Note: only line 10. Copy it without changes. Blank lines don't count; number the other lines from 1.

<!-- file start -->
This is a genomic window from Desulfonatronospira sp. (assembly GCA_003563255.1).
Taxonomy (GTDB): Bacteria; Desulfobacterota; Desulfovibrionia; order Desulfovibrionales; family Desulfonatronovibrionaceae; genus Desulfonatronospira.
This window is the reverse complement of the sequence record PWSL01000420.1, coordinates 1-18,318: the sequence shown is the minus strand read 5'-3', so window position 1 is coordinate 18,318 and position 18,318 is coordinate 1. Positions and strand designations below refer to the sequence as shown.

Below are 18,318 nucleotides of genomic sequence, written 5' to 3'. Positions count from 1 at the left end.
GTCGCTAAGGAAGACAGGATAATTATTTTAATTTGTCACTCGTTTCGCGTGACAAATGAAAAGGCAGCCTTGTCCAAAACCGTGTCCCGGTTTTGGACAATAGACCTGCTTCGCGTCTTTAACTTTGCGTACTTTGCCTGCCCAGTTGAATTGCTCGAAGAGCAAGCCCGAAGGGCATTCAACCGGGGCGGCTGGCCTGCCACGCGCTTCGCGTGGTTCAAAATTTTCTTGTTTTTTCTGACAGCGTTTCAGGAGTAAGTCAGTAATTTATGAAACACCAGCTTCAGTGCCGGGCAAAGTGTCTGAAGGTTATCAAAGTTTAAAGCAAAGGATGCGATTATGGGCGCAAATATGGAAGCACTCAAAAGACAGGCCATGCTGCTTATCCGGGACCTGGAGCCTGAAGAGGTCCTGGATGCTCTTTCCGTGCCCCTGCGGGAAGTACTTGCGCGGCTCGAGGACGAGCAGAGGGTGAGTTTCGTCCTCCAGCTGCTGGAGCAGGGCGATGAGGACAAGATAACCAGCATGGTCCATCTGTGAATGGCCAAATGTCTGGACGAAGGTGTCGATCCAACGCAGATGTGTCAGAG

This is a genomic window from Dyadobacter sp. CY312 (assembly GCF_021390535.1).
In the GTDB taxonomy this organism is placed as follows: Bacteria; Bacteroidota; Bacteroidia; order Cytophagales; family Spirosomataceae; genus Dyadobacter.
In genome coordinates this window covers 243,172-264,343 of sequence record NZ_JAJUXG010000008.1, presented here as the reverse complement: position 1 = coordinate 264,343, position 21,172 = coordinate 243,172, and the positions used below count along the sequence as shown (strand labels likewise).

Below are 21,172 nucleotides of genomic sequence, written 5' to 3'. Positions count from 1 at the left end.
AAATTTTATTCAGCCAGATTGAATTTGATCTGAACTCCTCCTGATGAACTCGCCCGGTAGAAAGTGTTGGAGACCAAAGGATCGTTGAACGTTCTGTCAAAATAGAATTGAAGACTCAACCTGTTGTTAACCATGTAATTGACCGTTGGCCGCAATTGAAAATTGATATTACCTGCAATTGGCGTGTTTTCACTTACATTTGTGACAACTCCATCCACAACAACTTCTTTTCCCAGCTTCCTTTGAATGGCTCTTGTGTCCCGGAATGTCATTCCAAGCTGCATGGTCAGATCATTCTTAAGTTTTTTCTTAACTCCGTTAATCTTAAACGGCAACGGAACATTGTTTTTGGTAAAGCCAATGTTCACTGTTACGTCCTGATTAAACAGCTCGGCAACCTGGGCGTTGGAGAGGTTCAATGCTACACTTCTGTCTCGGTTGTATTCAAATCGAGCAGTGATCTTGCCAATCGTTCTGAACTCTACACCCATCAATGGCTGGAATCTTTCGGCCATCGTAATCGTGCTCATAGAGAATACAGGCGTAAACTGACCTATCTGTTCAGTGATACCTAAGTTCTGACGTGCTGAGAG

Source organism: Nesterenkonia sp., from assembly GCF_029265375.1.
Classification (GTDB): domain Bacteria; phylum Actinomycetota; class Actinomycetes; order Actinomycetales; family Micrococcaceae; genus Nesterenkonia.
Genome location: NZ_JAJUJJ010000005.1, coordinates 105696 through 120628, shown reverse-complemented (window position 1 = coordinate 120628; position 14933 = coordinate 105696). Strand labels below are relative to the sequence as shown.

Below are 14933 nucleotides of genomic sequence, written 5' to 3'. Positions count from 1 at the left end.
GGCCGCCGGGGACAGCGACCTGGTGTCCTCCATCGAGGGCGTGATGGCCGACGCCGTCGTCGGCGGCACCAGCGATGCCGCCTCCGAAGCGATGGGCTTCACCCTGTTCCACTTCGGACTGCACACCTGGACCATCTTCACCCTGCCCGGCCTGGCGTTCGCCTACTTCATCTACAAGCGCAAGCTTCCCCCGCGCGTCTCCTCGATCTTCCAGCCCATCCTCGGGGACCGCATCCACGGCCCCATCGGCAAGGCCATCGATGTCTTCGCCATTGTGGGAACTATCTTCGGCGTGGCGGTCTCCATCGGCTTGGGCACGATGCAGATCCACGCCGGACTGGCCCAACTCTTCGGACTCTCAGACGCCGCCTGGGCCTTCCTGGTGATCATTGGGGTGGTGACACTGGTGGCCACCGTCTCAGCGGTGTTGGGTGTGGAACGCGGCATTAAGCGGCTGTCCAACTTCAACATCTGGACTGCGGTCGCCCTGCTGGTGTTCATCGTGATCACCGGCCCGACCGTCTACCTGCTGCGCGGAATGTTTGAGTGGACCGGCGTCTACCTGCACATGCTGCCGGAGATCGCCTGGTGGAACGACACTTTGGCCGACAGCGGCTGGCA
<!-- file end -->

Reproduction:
AAATTTTATTCAGCCAGATTGAATTTGATCTGAACTCCTCCTGATGAACTCGCCCGGTAGAAAGTGTTGGAGACCAAAGGATCGTTGAACGTTCTGTCAAAATAGAATTGAAGACTCAACCTGTTGTTAACCATGTAATTGACCGTTGGCCGCAATTGAAAATTGATATTACCTGCAATTGGCGTGTTTTCACTTACATTTGTGACAACTCCATCCACAACAACTTCTTTTCCCAGCTTCCTTTGAATGGCTCTTGTGTCCCGGAATGTCATTCCAAGCTGCATGGTCAGATCATTCTTAAGTTTTTTCTTAACTCCGTTAATCTTAAACGGCAACGGAACATTGTTTTTGGTAAAGCCAATGTTCACTGTTACGTCCTGATTAAACAGCTCGGCAACCTGGGCGTTGGAGAGGTTCAATGCTACACTTCTGTCTCGGTTGTATTCAAATCGAGCAGTGATCTTGCCAATCGTTCTGAACTCTACACCCATCAATGGCTGGAATCTTTCGGCCATCGTAATCGTGCTCATAGAGAATACAGGCGTAAACTGACCTATCTGTTCAGTGATACCTAAGTTCTGACGTGCTGAGAG